Unfortunately, the 14 never achieved the marketplace success that AR had envisioned. This was probably due to the bitter taste left in dealers’ mouths from AR’s horrendous marketing and sales policies of the 60’s and early ‘70’s—too many "burned bridges" to repair. The ADD line was supposed to be a limited distribution, high dealer profit line, but AR couldn’t convince enough dealers to come on board for them to recapture their marketplace dominance of the late 50’s to mid 60’s.

I do not remember ever seeing a test report of the 14 by any of the "Big Three"—Stereo Review, High Fidelity, or Audio. It was an excellent-sounding speaker, however: smooth, uncolored, open, in other words, all the best AR traits. It was a very worthy successor to the 2x (which had never really caught on), and considerably less money than the 12. I remember in direct A-B with the Large Advent, it was stunningly superior (except for the very bottom), far more natural, and left the Advent sounding strikingly honky and nasal by comparison.

Overall, a relatively unheralded speaker, but a very good one.

Steve F.

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Guest redsedfred

The 14's are on eBay, on the South Coast, a long way from home, but my son is moving job to Cornwall soon and I'll be driving him and his gear down there, so I could swing by these 14's on the way home. I must say I really am tempted. Just a question of deciding what my maximum bid should be, though I suspect it won't have to be too much.

Back to the 152's, they really are in excellent condition. The` black vinyl is unmarked, and I've had the covers off and the rubber surrounds look like there's years left in them yet. From what I can research it looks like they were a late addition to the Spirit range and only around for a year or so. They really don't sound that bad and considering what little I paid for them something of a bargain. trouble is I don't really need this many speakers :( At least my son's AE109's have a s/h value so if we switch them there'll be a few quid left over for him to buy some new seedees and to treat his old dad to a beer into the bargain.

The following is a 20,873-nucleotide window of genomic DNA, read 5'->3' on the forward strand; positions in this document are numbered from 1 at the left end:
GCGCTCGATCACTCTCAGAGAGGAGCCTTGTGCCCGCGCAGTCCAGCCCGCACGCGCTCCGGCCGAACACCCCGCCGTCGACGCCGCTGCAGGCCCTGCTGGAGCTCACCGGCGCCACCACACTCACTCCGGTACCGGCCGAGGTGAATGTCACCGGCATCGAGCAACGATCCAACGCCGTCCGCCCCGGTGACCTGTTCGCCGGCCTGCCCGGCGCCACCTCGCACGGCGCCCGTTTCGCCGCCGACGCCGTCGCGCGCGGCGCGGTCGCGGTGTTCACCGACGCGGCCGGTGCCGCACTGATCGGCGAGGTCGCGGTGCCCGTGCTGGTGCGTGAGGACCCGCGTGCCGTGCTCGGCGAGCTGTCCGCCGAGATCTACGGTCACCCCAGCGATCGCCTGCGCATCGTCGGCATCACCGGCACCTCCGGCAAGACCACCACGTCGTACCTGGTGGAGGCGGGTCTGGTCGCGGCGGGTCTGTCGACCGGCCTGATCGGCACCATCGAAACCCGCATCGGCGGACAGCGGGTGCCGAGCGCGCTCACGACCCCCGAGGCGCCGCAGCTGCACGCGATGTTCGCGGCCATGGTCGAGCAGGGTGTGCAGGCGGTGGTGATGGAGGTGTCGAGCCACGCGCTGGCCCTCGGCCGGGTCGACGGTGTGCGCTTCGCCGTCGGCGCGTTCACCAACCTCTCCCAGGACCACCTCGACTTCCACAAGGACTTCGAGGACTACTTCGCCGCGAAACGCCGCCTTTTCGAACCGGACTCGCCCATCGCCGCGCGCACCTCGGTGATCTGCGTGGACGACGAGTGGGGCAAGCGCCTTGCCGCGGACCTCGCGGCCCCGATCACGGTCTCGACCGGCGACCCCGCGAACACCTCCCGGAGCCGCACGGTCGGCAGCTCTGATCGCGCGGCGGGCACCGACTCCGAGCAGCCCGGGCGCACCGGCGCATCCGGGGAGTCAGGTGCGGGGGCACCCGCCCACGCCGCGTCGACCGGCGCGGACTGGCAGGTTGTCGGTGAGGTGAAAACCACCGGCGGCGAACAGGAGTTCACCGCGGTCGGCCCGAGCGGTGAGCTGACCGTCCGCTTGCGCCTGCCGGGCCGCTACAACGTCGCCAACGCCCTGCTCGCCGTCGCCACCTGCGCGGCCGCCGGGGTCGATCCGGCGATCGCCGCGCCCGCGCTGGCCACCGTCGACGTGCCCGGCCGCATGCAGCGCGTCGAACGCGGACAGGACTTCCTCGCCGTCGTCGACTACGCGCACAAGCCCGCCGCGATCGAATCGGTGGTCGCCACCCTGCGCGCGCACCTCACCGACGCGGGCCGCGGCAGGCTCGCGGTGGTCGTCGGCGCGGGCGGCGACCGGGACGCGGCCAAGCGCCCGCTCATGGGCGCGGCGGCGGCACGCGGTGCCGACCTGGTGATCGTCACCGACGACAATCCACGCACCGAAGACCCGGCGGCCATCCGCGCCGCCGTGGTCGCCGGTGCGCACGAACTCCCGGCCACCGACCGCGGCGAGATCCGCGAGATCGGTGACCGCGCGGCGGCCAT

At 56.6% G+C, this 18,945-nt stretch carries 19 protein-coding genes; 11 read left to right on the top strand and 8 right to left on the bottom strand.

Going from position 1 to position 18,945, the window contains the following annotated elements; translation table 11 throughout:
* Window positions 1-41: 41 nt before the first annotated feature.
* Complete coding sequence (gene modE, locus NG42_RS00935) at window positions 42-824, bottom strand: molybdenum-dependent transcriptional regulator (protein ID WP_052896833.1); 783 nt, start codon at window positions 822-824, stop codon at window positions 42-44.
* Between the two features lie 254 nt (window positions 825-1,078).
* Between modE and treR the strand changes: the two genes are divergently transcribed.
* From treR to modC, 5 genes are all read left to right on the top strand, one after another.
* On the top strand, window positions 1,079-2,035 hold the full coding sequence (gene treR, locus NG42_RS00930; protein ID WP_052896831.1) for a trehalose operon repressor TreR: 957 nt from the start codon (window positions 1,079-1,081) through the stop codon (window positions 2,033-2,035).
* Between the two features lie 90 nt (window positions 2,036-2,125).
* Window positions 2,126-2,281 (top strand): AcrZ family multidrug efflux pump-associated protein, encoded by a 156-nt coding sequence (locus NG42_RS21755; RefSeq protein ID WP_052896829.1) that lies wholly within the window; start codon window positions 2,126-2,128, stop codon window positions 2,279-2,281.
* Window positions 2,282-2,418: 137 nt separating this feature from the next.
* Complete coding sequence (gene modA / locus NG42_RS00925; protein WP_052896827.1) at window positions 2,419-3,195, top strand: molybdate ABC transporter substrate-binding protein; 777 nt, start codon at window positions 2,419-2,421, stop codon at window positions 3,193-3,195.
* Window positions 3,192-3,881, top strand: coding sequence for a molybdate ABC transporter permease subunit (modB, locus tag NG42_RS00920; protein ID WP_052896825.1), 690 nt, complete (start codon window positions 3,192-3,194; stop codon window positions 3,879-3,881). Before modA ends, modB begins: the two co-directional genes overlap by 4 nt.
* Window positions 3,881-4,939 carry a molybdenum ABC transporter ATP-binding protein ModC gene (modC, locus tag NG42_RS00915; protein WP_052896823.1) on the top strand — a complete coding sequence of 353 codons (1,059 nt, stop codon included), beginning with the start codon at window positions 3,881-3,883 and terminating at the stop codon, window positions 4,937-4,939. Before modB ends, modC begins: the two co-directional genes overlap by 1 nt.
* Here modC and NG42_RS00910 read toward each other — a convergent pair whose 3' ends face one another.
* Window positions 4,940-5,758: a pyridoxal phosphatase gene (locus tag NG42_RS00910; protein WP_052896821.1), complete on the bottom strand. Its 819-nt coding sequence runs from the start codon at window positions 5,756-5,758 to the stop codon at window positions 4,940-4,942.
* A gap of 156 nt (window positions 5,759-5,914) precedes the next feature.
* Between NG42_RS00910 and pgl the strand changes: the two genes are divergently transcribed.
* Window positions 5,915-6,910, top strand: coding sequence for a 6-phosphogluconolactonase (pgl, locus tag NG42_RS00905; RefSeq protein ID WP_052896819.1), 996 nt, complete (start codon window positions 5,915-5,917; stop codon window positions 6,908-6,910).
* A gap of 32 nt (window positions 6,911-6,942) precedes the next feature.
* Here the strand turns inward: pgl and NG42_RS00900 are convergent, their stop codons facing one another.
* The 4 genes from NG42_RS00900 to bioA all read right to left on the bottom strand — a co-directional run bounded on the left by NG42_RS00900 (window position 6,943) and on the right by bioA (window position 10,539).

I picked up a pair of Allison 105's as part of a cheap system on eBay too. They need refoaming though. I''m looking forward to hearing what they can do once I get the repairs sorted.

Rich, (all of a sudden an American speaker collector)

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  • 10 years later...

Hi, I realise this is an old thread. But here goes.

I also acquired via EBay an almost mint pr of 152s. Having listened to all the Spirit range (which were certainly built to a price point!) and kept and refurbished the biggest of the range, the 162s with coupled 8" drivers, mid and same 1" cloth dome tweeter used in all these models. I still think this is a lovely sounding lively speaker despite being an economical product and will have none of this snootiness quoted in the description of the 142 above. Fact is - AR speakers were ALWAYS mass produced consumer items abd technology and processes chabge as well as markets.....

 

Geting back to the 152. Just got it out of hibernation and its perched on top of my AR91s singing its heart out. Unusual in the rubber surround on the woofer. Does need help from the amp (Sansui 717) as its bass light - of course. But it's a very precise controlled sound which as I listen to Chiu'sxChopin Etudes Op25 on Harmonia Mundi resolves the piano and the reverberation on the recording very well. Clarity rather than warmth. But the tweeter is a gem - nothing shabby about the treble on this speaker (or the other Spirits) and I remember veryvwell auditioning the 162s against a similar rival floorstander back in the early 1990s with a metal dome tweeter which was all the rage then. I walked out with the AR162s. 

Since these 152s had little prior use and have been stored for some time they can only improve with use! Very impressed. Also capable of bi wiring. 8ohm instead of the 4-6 ohm ofvthe rest of the range. 

This was definitely a serious bid to inject a better speced "audiophile" speaker into the range. I agree that the lower end isn't really bothering with - the 122 and 142 are dismal in sound and build quality - the black vinyl is particularly poor quality and doesn't last starts peeling at corners etc.

The wood effect versions are much preferable. And as a last word .........

The AR162 which is rare now (IN WOOD VENEER) will always be the love of my music life - if you find one grab it and refurbish the woofers and mids need refoaming, but the crossovers and tweeters are indestructible - just as the Everest SDBR 3009 LP of Stravinsky's Symphony on 3 Movements/Ebony Concerto started my addiction to ED1 vinyl. But the 152 as its junior buddy iscalso well worth cherishing.

The AR152 is a KEEPER!